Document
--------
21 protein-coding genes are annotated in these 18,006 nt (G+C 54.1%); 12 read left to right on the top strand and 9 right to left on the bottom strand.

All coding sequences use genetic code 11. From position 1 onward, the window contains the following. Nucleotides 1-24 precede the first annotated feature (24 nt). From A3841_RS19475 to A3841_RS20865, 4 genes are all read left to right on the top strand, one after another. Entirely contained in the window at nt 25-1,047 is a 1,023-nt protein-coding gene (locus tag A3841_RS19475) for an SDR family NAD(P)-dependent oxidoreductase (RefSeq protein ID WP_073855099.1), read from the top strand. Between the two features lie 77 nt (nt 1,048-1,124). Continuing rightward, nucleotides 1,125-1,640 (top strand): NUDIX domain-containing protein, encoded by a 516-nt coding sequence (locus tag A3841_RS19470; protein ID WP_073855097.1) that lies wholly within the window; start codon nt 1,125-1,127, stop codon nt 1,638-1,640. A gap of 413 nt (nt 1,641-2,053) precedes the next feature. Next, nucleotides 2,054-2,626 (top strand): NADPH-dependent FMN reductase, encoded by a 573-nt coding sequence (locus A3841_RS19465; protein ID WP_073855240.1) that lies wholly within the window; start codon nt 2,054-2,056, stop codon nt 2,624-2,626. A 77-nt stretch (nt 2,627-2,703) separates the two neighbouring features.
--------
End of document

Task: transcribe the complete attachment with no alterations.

21 protein-coding genes are annotated in these 18,006 nt (G+C 54.1%); 12 read left to right on the top strand and 9 right to left on the bottom strand.

All coding sequences use genetic code 11. From position 1 onward, the window contains the following. Nucleotides 1-24 precede the first annotated feature (24 nt). From A3841_RS19475 to A3841_RS20865, 4 genes are all read left to right on the top strand, one after another. Entirely contained in the window at nt 25-1,047 is a 1,023-nt protein-coding gene (locus tag A3841_RS19475) for an SDR family NAD(P)-dependent oxidoreductase (RefSeq protein ID WP_073855099.1), read from the top strand. Between the two features lie 77 nt (nt 1,048-1,124). Continuing rightward, nucleotides 1,125-1,640 (top strand): NUDIX domain-containing protein, encoded by a 516-nt coding sequence (locus tag A3841_RS19470; protein ID WP_073855097.1) that lies wholly within the window; start codon nt 1,125-1,127, stop codon nt 1,638-1,640. A gap of 413 nt (nt 1,641-2,053) precedes the next feature. Next, nucleotides 2,054-2,626 (top strand): NADPH-dependent FMN reductase, encoded by a 573-nt coding sequence (locus A3841_RS19465; protein ID WP_073855240.1) that lies wholly within the window; start codon nt 2,054-2,056, stop codon nt 2,624-2,626. A 77-nt stretch (nt 2,627-2,703) separates the two neighbouring features.